Britain's National Crime Agency appears "more Keystone Cops than FBI", the chair of the Commons home affairs select committee said on Tuesday as MPs questioned the agency's director-general on serious issues with with several high-profile investigations.
Keith Bristow, who is leaving the NCA next month, was told "criminal elements must be rubbing their hands with glee" at the performance of the agency, which was set up to tackle the UK's most serious and organised crime.
"We're supposed to have created a new FBI but the level of incompetence that has been shown in these cases is a serious worry," said Keith Vaz, the committee's Labour chair.
The hearing came after a major investigation by BuzzFeed News revealed the NCA's anti-money-laundering system is considered "not fit for purpose" and that the agency has launched an internal probe into the potential use of unlawful warrants in all of its live investigations.
Bristow acknowledged that prosecutions in two major investigations had collapsed, but denied there was a systemic problem with the NCA's handling of warrant applications. In a letter to the committee Bristow revealed for the first time the scale of the review, which is looking at around 350 operations.
He told the MPs that the review, which will examine more than 2,000 documents, was more than halfway through and had found only one case so far that required what he described as "remedial action".
During an at-times combative performance, Bristow rejected Vaz's Keystone Cops remark. "I don't that's fair…the work our officers do is fantastic," he said. "We let ourselves down in two cases."
He also pushed back against repeated questioning over whether the agency was failing under his leadership. "I reject any suggestion that this agency is not succeeding, but it has more to do," he said.
Bristow acknowledged that there were major problems with the agency's ELMER database, which is used to detect suspicious financial transactions that could be money-laundering or connected to terrorist financing.
He said the problems had been apparent as far back as 2006, when "it was reported that the IT that we use was becoming increasingly not fit for purpose".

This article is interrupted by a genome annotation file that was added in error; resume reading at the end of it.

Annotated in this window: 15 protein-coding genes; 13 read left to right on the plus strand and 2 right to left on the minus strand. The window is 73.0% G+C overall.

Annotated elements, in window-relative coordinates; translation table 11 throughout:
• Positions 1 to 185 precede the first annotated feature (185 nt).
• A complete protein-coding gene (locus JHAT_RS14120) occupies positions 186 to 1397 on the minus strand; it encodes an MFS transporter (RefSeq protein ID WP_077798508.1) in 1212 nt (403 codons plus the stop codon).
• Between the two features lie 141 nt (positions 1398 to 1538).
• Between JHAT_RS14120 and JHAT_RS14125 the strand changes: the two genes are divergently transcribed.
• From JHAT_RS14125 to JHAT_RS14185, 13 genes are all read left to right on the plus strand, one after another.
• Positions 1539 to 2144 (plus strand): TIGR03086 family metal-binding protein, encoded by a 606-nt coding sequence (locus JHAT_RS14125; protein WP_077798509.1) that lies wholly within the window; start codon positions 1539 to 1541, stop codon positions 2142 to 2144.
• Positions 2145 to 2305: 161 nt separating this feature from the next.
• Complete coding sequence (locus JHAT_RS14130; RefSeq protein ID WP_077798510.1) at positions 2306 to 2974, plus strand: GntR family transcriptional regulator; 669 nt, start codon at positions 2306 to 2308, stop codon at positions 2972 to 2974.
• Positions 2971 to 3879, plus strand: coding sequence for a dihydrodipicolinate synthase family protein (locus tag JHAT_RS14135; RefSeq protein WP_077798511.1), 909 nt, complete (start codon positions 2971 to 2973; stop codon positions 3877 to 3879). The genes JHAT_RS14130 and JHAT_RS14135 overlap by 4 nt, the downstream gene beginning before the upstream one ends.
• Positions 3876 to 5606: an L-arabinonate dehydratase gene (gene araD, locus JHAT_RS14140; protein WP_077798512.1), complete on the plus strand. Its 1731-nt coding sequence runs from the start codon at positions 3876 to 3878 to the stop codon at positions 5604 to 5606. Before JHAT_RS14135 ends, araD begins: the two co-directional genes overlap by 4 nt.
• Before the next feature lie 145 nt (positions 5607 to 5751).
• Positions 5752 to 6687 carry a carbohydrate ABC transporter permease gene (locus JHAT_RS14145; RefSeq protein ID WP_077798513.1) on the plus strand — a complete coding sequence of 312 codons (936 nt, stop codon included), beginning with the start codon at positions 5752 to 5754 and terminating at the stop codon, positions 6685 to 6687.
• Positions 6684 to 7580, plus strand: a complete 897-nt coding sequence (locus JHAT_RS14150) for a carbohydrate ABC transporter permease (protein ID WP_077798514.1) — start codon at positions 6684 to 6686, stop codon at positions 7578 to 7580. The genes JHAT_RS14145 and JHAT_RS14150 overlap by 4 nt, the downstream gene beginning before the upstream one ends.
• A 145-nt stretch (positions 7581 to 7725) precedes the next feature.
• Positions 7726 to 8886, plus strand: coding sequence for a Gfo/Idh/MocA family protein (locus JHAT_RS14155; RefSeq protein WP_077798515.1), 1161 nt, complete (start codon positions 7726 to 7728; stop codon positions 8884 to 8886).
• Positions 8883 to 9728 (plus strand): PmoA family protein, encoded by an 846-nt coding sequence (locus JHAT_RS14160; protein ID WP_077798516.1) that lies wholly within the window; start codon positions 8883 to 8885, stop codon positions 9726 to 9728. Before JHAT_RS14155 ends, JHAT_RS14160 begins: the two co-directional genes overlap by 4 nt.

"In 2000 we had about 20,000 referrals," Bristow said. "We think this year we're going to have 380,000. The system wasn't built to deal with that volume and it wasn't built to deal with internet banking."
Despite this, he distanced the NCA from the problems, insisting it only hosted the computer system and it was not in his remit to order its replacement.
Bristow hinted at further problems with the organisation's tech infrastructure, which has come under repeated attacks from groups trying to take its website offline.
Vaz asked whether the agency should be seeking the help of hacker groups who target terrorists online: "Do you not think the public would be pleased if the NCA or some other body was able to give us the sort of information that Ghost Security and Anonymous are giving us?"
Bristow also said there needed to be a link between how the police dealt with serious crime "whether it's terrorists, people with a sexual interest in children, drug traffickers, and others" because they use similar techniques.
"Whether they're terrorists or criminals, the way in which they perpetrate their criminality is the same or linked. And the law enforcement response is the same is often the same or linked. [It's about] guns, borders, moving money."
He said he desired to see the agency progress but it needed new employees who could bring in new skills: "We needed hundreds of staff to go."
Vaz concluded that there were still serious concerns about the flagship police agency's performance in the first two years of existence: "The expectations that we had have not been met."
Jim Waterson is a politics editor for BuzzFeed News and is based in London.
Contact Jim Waterson at email@example.com.
Tom Warren is an investigations correspondent for BuzzFeed News and is based in London.
Contact Tom Warren at firstname.lastname@example.org.
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